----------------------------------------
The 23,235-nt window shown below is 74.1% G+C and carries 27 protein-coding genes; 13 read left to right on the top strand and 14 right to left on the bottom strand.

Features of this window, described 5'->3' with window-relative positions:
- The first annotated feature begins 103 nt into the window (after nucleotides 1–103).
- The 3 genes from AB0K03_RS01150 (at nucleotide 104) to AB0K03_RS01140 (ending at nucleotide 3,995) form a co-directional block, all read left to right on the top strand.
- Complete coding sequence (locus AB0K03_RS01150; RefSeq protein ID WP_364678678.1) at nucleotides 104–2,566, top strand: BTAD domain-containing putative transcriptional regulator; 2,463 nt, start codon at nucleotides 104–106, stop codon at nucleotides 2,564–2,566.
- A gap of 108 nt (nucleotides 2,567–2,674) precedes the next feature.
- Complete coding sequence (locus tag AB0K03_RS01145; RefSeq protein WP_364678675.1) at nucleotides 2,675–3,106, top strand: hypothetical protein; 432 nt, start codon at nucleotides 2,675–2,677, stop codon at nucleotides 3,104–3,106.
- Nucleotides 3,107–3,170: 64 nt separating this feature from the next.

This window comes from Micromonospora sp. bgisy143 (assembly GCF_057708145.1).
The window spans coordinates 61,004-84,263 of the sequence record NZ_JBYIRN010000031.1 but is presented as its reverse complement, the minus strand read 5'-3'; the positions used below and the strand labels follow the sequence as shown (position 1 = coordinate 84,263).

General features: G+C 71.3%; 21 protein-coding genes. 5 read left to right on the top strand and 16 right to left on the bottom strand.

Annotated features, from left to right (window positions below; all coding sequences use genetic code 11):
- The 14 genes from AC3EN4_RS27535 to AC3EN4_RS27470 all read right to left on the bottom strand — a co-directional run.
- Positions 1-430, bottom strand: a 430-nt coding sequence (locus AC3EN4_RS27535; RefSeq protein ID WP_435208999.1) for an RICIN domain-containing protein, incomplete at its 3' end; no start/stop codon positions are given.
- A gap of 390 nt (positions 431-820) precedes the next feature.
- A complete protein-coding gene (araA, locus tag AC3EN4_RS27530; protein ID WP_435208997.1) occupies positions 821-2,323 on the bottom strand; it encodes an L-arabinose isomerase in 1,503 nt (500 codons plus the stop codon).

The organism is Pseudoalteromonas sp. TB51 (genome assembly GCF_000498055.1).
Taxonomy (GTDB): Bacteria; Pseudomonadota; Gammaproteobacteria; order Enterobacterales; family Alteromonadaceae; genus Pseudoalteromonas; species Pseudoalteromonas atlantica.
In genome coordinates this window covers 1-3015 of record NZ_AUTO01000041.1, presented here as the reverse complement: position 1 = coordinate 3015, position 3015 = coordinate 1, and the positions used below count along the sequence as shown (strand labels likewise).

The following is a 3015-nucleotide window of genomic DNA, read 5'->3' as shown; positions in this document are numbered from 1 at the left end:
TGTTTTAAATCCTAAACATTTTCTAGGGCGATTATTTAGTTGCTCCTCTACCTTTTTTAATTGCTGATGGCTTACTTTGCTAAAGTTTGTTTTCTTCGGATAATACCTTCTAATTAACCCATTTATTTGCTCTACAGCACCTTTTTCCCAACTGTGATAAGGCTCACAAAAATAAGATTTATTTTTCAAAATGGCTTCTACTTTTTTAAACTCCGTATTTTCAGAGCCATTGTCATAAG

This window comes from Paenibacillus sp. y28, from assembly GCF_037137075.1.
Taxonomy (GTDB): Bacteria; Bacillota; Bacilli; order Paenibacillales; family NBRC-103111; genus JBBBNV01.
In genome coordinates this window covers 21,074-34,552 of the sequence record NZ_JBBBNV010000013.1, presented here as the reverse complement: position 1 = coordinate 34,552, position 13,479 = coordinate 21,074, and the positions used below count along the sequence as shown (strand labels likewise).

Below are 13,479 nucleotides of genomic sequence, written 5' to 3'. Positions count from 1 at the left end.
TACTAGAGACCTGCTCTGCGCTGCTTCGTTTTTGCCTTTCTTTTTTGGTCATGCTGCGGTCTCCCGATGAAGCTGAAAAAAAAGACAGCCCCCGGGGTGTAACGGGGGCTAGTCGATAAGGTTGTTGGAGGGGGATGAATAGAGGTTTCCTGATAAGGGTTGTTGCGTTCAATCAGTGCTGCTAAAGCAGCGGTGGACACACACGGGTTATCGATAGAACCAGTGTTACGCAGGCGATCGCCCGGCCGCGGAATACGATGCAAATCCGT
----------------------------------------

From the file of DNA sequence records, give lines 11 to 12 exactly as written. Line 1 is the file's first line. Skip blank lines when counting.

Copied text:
General features: G+C 71.3%; 21 protein-coding genes. 5 read left to right on the top strand and 16 right to left on the bottom strand.

Annotated features, from left to right (window positions below; all coding sequences use genetic code 11):